That's dope. Got a lot of Fast Eddie Felson circa "The Color of Money" to it. It's so cheesy, but so great. Got to love what Bowa's bringing to the team so far, right?

2006-03-04 10:04:51
1.   Rob Gee
Gotta love the double entendres and the fat asses - I do!

You know I wonder if the Sojo for Bowa exchange was as enlightened as it looks now, but I love Bowa being the guy to stay on Robby. A young player with his combination of 'gifts' needs someone in his face. Peers are one thing - but the coach can be a constant critic. I just don't see that coming from Sojo - he wasn't exactly a workaholic or a hard ass. Hopefully we see all over improvement in Cano's game. It will at least help to balance the inevitable decline from others.

2006-03-04 10:54:26
2.   singledd
Actually, I'm not crazy about Cano 'bulking up'. It's one thing if you have Giambi-like patience at the plate, and can wait for your pitch. It's a different thing if you have Soriano like patience, and swing at anything in the same zip code as home plate.

We have enough sluggers. We need Cano to increase his OBP to the point where he can bat at the top of the order, and banish Damon to the 7th or 9th spot.

2006-03-05 14:31:01
3.   The Mick 536
Not comfortable with Cano at bat or in the field. Understood the Bowa move immediately. Sojo failed with Sorry, who, to my recollection, was a prima donna on and off the field. With the amount of balls that will be hit off the very hittable staff, we need a defense.

Altman recevies the lifetime achievement award tonight as Hollywood admits their mistake in not honoring him sooner. Sad how whores and builings get respect in their old age for the wrong reasons.

Trying to remember a baseball scene. MASH has football and golf. Did Hawkeye thow a ball too? Did anyone. Drew a blank.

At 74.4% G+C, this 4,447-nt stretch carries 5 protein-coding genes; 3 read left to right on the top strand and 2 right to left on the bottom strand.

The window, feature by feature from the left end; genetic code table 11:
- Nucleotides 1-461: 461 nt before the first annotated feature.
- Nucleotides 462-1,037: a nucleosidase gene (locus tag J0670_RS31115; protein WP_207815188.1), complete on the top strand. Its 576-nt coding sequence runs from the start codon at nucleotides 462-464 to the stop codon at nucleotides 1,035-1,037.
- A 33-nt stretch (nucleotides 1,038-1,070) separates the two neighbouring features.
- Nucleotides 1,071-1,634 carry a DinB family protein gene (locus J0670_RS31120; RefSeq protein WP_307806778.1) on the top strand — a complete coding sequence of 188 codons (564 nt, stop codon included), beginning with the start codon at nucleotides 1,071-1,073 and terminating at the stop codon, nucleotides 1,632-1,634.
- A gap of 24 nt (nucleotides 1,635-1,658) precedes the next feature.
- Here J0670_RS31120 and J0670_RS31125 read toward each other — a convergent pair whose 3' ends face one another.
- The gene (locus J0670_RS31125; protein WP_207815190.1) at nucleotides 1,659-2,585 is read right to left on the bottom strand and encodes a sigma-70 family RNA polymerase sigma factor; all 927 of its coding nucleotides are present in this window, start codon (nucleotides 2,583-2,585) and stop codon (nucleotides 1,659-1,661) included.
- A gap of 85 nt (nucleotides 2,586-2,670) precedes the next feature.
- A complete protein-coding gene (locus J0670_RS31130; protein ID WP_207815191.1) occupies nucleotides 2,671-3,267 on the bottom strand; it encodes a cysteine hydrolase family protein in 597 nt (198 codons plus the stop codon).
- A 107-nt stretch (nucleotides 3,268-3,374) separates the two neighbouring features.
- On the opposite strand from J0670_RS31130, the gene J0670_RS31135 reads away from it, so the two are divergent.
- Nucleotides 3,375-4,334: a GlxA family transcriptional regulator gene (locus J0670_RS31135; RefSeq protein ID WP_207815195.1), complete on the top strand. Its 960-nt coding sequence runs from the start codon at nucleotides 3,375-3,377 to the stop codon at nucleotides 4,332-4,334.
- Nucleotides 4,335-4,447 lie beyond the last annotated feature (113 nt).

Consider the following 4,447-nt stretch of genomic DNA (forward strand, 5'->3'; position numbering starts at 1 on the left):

How about the top Altman movies. MASH. Nashville. McCabe and Mrs. Miller. The Player. Vincent and Theo. And Popeye, which I think has his most original setting. Quintet was wierd. Three Women wierd. Most underappreciated part of his work is the music, expecially the original songs.

2006-03-05 17:15:57
4.   wsporter
Public buildings, whores and politicians, you left out politicians. It's too bad one has to resurrect Robert Towne to praise Mr. Altman. I never really appreciated him and I still don't see what all the fuss is about. I saw Nashville etc "all that cost me was money and pain". MASH was a great movie for about 60 minutes. The Cain Mutiny Trial was pretty good but that was TV. I guess I'm missing something.
2006-03-06 04:39:34
5.   The Mick 536
Don't want to make this a movie site, but Altman allowed actors to act, providing a loose story, creative camera work, and supportive music. His ensemble casts lacked leaders, though many fine actors participated. He did all types of movies, westerns, wars, postmoderns, mysteries, noirs, science fiction. Name it. He did it. See The Wedding. Frederick Weissman couldn't have done a better job.

He also used Jim Bouton in the Long Goodbye.

2006-03-06 13:57:29
6.   Jason Wojciechowski
Johnny Damon seventh? Johnny Damon whose last two OBPs were 34 points above league average (by Baseball Reference) and who has a career stolen base percentage near 80% seventh?

I know he's 32 this year, but still ...